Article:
Buying New Vs. Used Car 2022: Compare Cost & Features

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One of the first decisions buyers have to make is whether to buy a new car or a used car, and it’s a long-term commitment you need to be sure of.

Would a lease be less expensive than a car loan? Would buying a used car mean giving up some tech features?

Let’s look at some things you need to consider before buying a used car vs. a new car.

Buying New Vs. Used Car

New cars are, well, new. They generally come with the latest features and technologies and haven’t been driven by anyone else.

For some people, this is important when car buying. They want a car that has that new car smell and hasn’t been used by anyone else. 

On the other hand, used cars can be a great value and save money. They may not have all the bells and whistles of a new car, but they’re usually significantly cheaper.

And, if you buy from a reputable dealer, you can be confident that the car has been thoroughly inspected and is in good condition. 

New Vs. Used Car Depreciation

cars

There’s no denying that buying a new car is a significant investment.

But many people don’t realize that as soon as you drive your new car off the dealer’s lot, new cars begin to depreciate.

In fact, according to some estimates, the average car can lose up to 20% of its value in the first year alone.

Used cars depreciate much slower after buying them- it doesn’t depreciate so quickly! Generally, a used car will hold its value much better than a new one simply because it has already taken the initial hit.

Of course, there are exceptions to this rule (for example, luxury cars or those with exceptionally high mileage), but generally, you can expect a used car to retain its value better than a new one.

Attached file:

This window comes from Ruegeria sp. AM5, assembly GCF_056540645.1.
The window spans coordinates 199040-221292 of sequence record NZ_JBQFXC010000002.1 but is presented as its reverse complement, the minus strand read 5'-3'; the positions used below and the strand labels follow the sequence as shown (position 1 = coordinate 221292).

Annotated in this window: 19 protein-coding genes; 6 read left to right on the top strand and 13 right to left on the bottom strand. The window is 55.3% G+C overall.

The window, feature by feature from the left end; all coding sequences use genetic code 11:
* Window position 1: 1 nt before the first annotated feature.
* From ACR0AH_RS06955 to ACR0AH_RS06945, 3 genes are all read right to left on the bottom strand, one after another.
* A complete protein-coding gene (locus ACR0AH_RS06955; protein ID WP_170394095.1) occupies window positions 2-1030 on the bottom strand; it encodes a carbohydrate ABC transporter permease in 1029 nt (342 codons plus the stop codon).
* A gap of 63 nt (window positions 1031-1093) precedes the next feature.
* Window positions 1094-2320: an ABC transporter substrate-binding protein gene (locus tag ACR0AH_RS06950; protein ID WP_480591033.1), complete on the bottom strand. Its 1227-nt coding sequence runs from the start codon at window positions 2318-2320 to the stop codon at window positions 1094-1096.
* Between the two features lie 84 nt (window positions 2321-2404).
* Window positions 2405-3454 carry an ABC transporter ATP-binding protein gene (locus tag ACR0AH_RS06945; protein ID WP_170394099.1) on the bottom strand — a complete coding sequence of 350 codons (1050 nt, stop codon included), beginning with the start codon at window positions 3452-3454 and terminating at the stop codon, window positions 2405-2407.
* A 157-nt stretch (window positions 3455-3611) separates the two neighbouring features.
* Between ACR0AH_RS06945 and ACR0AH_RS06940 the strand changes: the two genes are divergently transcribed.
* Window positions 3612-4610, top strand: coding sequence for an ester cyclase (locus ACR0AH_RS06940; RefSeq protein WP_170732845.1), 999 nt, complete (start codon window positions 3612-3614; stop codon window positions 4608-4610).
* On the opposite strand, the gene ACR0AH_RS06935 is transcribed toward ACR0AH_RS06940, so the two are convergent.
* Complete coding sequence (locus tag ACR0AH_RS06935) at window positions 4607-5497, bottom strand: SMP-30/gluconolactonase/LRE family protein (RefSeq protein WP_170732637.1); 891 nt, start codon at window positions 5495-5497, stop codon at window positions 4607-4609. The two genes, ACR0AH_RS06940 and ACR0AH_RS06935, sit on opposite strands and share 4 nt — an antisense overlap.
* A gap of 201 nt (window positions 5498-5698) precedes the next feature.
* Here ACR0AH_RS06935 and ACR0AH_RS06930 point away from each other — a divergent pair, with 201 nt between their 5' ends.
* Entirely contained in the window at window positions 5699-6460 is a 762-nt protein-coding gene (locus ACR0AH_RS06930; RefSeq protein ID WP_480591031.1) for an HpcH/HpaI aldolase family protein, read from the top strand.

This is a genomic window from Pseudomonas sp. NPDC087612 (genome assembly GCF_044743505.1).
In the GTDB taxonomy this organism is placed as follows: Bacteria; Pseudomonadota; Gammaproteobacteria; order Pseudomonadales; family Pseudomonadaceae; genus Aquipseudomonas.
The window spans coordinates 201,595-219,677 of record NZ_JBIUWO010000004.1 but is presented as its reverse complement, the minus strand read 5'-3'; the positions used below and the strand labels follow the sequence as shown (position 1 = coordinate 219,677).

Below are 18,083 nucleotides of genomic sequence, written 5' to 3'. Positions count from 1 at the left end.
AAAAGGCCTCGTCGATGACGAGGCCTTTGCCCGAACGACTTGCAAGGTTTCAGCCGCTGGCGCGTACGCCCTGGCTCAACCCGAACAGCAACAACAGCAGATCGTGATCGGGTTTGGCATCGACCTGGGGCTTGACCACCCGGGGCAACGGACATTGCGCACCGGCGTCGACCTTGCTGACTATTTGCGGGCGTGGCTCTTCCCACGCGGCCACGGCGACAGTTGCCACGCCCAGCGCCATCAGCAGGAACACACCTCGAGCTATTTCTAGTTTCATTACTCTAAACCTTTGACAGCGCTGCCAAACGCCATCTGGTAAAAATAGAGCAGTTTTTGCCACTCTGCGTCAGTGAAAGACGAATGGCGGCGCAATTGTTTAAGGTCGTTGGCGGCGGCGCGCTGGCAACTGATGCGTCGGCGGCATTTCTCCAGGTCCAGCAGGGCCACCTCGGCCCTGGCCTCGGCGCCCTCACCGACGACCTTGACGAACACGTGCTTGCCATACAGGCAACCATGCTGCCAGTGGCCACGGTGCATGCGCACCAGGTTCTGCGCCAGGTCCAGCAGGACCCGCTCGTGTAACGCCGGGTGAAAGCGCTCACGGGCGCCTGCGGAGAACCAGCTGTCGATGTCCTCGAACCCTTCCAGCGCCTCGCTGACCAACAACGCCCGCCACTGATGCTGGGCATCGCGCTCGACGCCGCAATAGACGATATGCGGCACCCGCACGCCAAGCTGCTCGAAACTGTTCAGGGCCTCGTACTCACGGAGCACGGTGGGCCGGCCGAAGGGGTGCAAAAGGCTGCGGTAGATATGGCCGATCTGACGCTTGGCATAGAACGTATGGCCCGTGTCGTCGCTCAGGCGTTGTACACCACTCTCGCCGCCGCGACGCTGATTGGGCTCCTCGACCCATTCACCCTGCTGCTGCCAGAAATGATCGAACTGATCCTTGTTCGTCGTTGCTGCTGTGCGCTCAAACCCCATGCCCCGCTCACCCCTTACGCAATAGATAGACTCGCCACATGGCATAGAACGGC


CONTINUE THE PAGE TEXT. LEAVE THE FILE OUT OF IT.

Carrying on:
If you’re planning on keeping the car for a long time and aren’t concerned about the latest and greatest features, a used car is the way to go.

But if you’re looking for a short-term investment, want the option to lease, want that new car smell, or plan to sell the car in a few years, a new car might be the right choice. 

Car Debt

When deciding whether to buy a new or used car, one important factor is the debt you’re willing to take on when looking for a car.

New cars will typically have a higher monthly payment than a used car since you’ll be financing a larger purchase price. You’ll need to plan your debt payments and see what you can feasibly afford.

With a used car, you’ll typically have a lower purchase price and monthly payment, making it easier to stay within your budget. However, choosing a reliable used car that won’t require frequent repairs is essential.

As a result, it’s essential to carefully consider your financial situation before committing to a new or used car loan. If you’re uncomfortable with taking on significant car debt, opting for a used car may be the wiser choice.

Funding Your Options

piggy bank savings

There are a few options when it comes to funding your brand new car or a pre-owned vehicle:

  • Pay in cash, which is the simplest option and often gets you a lower price
  • Get car loans from a bank or other lending institution
  • Lease the car, which means you make monthly payments but don’t own it

Whichever option you choose, be sure to do your research and shop around for the best deal to save you money. Financing your car should be a significant decision, and you want to ensure you’re getting the best possible terms.

Loans: Interest Rates

Many factors determine the interest rate on auto loans, but one of the most important is your credit score.

Your credit score measures your financial health, and lenders use it to assess your riskiness as a borrower.

The higher your credit score, the lower your interest rate will be on your new car loans. Check your credit score using Credit Karma, which offers a free credit score and report, updated weekly.

If you’re interested in getting the best possible rate on your auto loan, it’s worth taking some time to improve your credit score before applying for an auto loan.